We live in a time when organizations, regardless of industry, are in a constant state of flux which requires adapting to shifting environments (Nastase et al, 2012) yet the foundations for change management theories and models have remained virtually the same since Lewin’s Three-Step change model was developed in 1947 (Biech, 2007). Regardless of which models or theories an organization utilizes to manage change, success will ultimately depend on two factors, having a plan and carrying out that plan (Biech, 2007).
Leadership should approach change to the organization and have it seen as progress, instead of more change for the sake of change. Employees have to be inspired and understand the reason for the change in order to be on board. With that, leaders have to be change enablers (Al-Haddad & Kotnour, 2015) and ensure clarity, capability, and commitment (BlessingWhite, 2017) from within the organization.
My personal approach to leadership tends to follow the Luecke method (Al-Haddad & Kotnour, 2015) where communication and encouragement are key drivers for success. I am one to be quieter but lead by example while also being empathetic to employees who require support during the change. In my current employment role, I am not in a designated leadership position but I do bring a mentor-style process to the team I work with. Through that, I openly assist my team members with daily issues as well as modelling certain work processes that may benefit them in the future. It’s about team work and creating a cohesive unit that can then respond in a more positive way to our customers. By creating a positive department environment and work ethic, my team members have responded accordingly which in turn has caused executive management to adjust their training methodologies and incorporate some of my work ideas into company training and communication procedures.
When it comes to the unique challenges of managing change within organizational contexts, Bryan Weiner’s (2009) article about readiness for change stood out to me as one that provided an interesting glimpse into preparing an organization for change. Not only will change occur when the leadership provides the proper communication of why the change is required but there must be “a shared psychological state in which members of the organization feel committed to implementing the change and be confident in their collective ability to do so” (p. 6). So how does a leader measure and determine when that psychological change has been reached? What tactics are to be used to encourage members to embrace the planned change? Is readiness a structural construct or a psychological one? How does a leader discern between organizational readiness and successful implementation? These are questions that I find intriguing and ones that have an impact on an organization regardless of industry or depth of proposed change. I look forward to upcoming learnings within the current LRNT525 course and from my fellow cohort to enable me to find answers to these questions for my future endeavours.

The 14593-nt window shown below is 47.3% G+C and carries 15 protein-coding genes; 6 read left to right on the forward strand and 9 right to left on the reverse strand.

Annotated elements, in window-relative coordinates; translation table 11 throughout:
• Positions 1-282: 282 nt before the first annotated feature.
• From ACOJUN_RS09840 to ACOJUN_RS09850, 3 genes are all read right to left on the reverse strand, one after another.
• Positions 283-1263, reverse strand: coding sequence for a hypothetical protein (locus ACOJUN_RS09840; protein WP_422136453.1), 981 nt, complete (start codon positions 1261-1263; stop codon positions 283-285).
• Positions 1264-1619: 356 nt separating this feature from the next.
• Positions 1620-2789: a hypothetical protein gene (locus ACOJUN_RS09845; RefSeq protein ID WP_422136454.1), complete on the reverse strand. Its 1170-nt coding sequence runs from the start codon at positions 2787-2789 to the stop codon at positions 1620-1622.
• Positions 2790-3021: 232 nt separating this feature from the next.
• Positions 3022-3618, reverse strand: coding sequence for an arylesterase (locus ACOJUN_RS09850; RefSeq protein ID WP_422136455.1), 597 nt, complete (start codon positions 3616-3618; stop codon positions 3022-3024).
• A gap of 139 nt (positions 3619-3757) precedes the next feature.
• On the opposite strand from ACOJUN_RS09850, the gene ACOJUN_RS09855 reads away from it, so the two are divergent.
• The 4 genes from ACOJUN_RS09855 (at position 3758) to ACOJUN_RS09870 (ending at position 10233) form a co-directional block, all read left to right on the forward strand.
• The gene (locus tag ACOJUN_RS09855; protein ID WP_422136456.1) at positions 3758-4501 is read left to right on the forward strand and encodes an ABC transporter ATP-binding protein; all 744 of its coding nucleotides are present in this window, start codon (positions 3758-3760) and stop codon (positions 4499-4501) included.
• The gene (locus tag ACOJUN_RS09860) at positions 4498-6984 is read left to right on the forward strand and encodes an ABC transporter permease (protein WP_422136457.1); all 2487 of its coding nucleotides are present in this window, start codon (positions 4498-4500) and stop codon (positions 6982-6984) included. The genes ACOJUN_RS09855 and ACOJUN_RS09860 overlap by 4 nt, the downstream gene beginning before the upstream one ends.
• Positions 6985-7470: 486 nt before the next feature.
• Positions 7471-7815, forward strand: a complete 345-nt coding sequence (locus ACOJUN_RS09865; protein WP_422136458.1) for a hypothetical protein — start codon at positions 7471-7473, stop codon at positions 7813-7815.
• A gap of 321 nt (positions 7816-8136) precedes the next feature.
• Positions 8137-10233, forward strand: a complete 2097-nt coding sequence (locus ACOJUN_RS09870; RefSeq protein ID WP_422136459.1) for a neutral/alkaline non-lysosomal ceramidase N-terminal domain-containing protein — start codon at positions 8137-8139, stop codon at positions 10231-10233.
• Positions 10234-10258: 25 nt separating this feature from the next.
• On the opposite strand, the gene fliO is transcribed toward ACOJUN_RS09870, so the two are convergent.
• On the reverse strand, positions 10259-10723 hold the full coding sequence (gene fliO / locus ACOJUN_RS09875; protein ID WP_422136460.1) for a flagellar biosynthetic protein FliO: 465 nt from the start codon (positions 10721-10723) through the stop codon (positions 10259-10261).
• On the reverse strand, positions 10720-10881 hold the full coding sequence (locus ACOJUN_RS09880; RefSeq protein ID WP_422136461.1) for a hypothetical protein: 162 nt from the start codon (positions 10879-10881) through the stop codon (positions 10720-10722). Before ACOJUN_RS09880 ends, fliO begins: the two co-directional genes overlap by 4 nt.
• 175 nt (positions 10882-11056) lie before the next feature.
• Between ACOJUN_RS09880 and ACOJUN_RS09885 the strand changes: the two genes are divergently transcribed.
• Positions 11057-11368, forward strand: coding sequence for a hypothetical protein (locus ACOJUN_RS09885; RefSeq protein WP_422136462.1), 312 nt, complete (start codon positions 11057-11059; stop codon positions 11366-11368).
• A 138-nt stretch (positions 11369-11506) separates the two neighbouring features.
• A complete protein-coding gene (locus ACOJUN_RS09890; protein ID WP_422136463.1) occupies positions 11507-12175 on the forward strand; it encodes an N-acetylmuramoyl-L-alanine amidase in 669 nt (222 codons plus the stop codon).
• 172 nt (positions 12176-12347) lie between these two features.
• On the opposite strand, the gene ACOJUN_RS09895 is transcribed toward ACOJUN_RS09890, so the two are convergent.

Al-Haddad, S., & Kotnour, T. (2015). Integrating the organizational change literature: a model for successful change. Journal of Organizational Change Management, 28(2), 234–262. https://doi.org/10.1108/JOCM-11-2013-0215
Biech, E. (2007). Thriving through change : a leader’s practical guide to change mastery. ASTD Press. Retrieved from http://library.books24x7.com.ezproxy.royalroads.ca/toc.aspx?bookid=22651
BlessingWhite (2017, January 25). 3 c’s of change: Change management in a world of constant change. Retrieved from http://blessingwhite.com/article/2010/05/20/3-cs-of-change-change-management-in-a-world-of-constant-change-2/
Nastase, M., Giuclea, M., & Bold, O. (2012). The impact of change management in organizations – a survey of methods and techniques for a successful change. Review of International Comparative Management, 13(1), 5–16.
Weiner, B. J. (2009). A theory of organizational readiness for change. Implementation Science, 4. https://doi.org/10.1186/1748-5908-4-67